Saturday, February 9, 2019

Have you thought about writing a book? by Rita Karnopp

Have you thought about writing a book?

There are so many people who have thought about writing a book.  The reason they haven’t?  They just don’t know how to begin.

Fiction writing has so many options that it seems impossible to know how to put it all together to create a page-turner, sometimes even to those who write it.  So, if you're just a beginning writer, it may take some self-convincing to get started.

I’m hoping to dispense that fear of starting for most beginning writers.  Bottom line – all you need to do is sit down in front of your screen (pad and paper if that’s your medium preference) and start.  It won’t be brilliant at first – no one – especially you – should expect it to be perfect.  I promise you – it won’t be. 

The Beginner Writer ~ My grandson is fourteen and has already started writing his first novel.  There are so many mistakes in writing format, spelling, and head-jumping – but he’s started – and I’m so proud of him.  At his young age he has all these scenes worked out in his mind and we discussed the biggie:  a beginning, a middle, and an end.

Surprising me, he already has major ideas for a second book.  Hey, don’t stifle that.  Yes, he should be learning the basics of writing and concentrate on his first book.  But never make the mistake of turning off a new idea – just because you’re in the middle of a work-in-progress.  90% of the time, I’ll get inspiration for my next book somewhere in the middle of writing a scene.   What do I do?

Easy.  I open a new page and type out the flood of information that strikes me.  Sometimes it’s a paragraph, sometimes it’s several pages.  Why do I take time to do this?  Many years ago, I was in that almost asleep – dream state – and the most incredible idea for a book came to me.  I felt the excitement of plotting take over.  It was such a fantastic idea – I KNEW I’d remember it in the morning.  I’m sorry to admit, that incredible story idea still hasn’t surfaced.  All I remember is that it was such an incredible plot and I was beyond excited about it.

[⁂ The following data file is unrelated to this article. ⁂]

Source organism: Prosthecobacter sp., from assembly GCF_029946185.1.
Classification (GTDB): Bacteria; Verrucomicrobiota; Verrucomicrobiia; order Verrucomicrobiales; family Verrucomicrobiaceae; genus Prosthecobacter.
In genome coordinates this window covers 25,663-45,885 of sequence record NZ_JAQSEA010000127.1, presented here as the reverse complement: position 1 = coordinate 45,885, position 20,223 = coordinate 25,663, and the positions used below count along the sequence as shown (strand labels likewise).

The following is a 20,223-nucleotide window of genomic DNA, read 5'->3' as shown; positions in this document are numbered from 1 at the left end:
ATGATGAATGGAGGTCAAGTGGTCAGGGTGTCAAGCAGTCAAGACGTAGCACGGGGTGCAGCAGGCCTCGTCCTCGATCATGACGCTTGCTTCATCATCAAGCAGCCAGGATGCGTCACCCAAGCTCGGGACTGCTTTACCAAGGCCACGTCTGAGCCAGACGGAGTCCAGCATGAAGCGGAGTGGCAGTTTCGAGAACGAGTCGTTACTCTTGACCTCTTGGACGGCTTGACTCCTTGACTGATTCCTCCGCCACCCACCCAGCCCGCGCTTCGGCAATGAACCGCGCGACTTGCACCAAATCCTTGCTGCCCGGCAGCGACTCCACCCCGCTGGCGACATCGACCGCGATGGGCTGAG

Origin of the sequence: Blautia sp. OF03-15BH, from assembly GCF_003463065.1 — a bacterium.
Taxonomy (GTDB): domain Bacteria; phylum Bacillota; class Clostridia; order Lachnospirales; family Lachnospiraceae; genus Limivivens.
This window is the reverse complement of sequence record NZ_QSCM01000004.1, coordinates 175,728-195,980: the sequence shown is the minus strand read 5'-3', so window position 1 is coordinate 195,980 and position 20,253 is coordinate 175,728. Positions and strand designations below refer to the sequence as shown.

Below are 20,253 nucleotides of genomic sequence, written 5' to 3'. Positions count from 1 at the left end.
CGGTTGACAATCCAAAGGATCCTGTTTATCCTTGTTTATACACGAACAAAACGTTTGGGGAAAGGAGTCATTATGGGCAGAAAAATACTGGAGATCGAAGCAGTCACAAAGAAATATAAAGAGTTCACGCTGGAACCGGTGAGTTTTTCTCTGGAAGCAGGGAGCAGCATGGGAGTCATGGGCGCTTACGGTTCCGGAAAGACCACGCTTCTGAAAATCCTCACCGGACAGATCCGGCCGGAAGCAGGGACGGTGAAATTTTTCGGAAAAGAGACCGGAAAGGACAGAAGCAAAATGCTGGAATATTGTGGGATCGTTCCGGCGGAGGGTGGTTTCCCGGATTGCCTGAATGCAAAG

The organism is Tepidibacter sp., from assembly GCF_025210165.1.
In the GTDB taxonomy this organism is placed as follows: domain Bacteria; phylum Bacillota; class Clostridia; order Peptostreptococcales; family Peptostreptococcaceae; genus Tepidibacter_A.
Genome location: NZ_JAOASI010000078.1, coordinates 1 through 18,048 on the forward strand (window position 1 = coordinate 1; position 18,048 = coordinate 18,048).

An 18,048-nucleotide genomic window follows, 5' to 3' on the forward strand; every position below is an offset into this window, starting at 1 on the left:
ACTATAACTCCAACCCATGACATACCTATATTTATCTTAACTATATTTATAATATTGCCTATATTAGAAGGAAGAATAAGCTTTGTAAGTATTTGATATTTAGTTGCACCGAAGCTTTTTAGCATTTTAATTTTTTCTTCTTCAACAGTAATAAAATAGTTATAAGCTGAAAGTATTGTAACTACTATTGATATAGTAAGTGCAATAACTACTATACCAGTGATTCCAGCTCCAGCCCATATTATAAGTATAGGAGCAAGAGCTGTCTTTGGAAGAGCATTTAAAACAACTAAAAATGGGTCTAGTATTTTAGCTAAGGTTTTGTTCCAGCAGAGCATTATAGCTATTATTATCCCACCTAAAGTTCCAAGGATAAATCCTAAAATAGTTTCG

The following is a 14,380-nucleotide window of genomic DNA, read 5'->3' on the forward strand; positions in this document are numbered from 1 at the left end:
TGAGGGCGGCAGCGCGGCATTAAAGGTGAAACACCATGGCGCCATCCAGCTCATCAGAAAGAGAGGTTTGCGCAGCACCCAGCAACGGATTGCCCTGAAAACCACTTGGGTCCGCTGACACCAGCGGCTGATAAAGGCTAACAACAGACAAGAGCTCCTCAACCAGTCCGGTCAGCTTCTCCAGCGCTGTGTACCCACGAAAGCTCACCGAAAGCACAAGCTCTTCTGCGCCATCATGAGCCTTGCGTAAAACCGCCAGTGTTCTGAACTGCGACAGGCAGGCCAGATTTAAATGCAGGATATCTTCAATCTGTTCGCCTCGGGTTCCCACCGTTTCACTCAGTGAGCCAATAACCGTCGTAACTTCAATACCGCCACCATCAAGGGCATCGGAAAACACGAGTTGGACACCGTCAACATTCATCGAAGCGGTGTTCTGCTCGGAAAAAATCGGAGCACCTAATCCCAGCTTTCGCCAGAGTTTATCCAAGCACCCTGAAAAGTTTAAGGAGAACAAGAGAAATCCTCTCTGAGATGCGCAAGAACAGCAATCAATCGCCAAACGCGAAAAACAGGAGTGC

Never let this happen to you.  Always keep a pad and pen plus a flashlight by your bedside.  If you’re like me – many inspirational plots occur to me either going into or coming out of sleep.  You will not remember them in the morning – unless you jot down the ideas right away.

One night I was in that almost asleep stage when a native man, wolf headdress framing his face, came to me.  He watched an eagle sweep down toward him and grasp him by the shoulders and fly away with him.  It went on and on … it was so real.  I got out of bed, turned on my computer, then started writing the scene I’d just observed.  It ended up being five pages long.  Two years later that exact scene fit perfectly into the book I was writing; WHISPERING SUN … my first and best-selling book to date.

My second bit of advice for beginner writers is to write consistently every day.  Where it be an hour and several.  Find the best time for you to write.  Do you need to get up an hour earlier than everyone to have that quiet time?  Or, are you like me?  I write best in the quiet hours of then night.  I won’t bore you with the number of times I’ve written until four or five am.  You have to find the time that works best for you … and then stick to it.  Self-discipline is key to becoming a writer.

Why, you might ask?  Well, it’s not easy to take yourself away from all the actions of day-to-day.  But a write must devote time to writing … and the more you write – the better you get at it.  Soon you’ll find the words come easier, the thoughts flow onto the pages easier, and you realize you’re not thinking about it … but you’re suddenly adding sounds, textures, odors, tastes, as well as conversations.  The more you write – you no longer have to work so hard on the basics – they become second nature.

Bottom line – if you want to be a writer – you must to write.  Period.

An important question I must ask.  Are you a reader?  The best writers are those who read voraciously.  It doesn’t matter what you read, just read.  I find I read the genre I’m writing.  If I’m writing 1860s … reading either novels or books on 1800s clothing, guns, language of time, or daily life in the 1860s only helps fodder those realistic images I need to add to my story. 

Have you considered bouncing your story idea off an established writer?  Sharing your work and getting their comments is a great way to improve your writing.  Just be willing to be open-minded.  If you take comments personally – then you won’t benefit from them – we learn by making misstates.  It’s all part of the process.  Always take time to think about a criticism … take it to-heart – then try to write better.  Believe it or not, in time you’ll receive more compliments than criticism.



  1. Great post. Writing is so individual. No pper and pen for me. I dream my plots. Keep writing

  2. Many book ideas come to me in dreams. I do keep a notebook and pen on my bedside table. Great advice, Rita.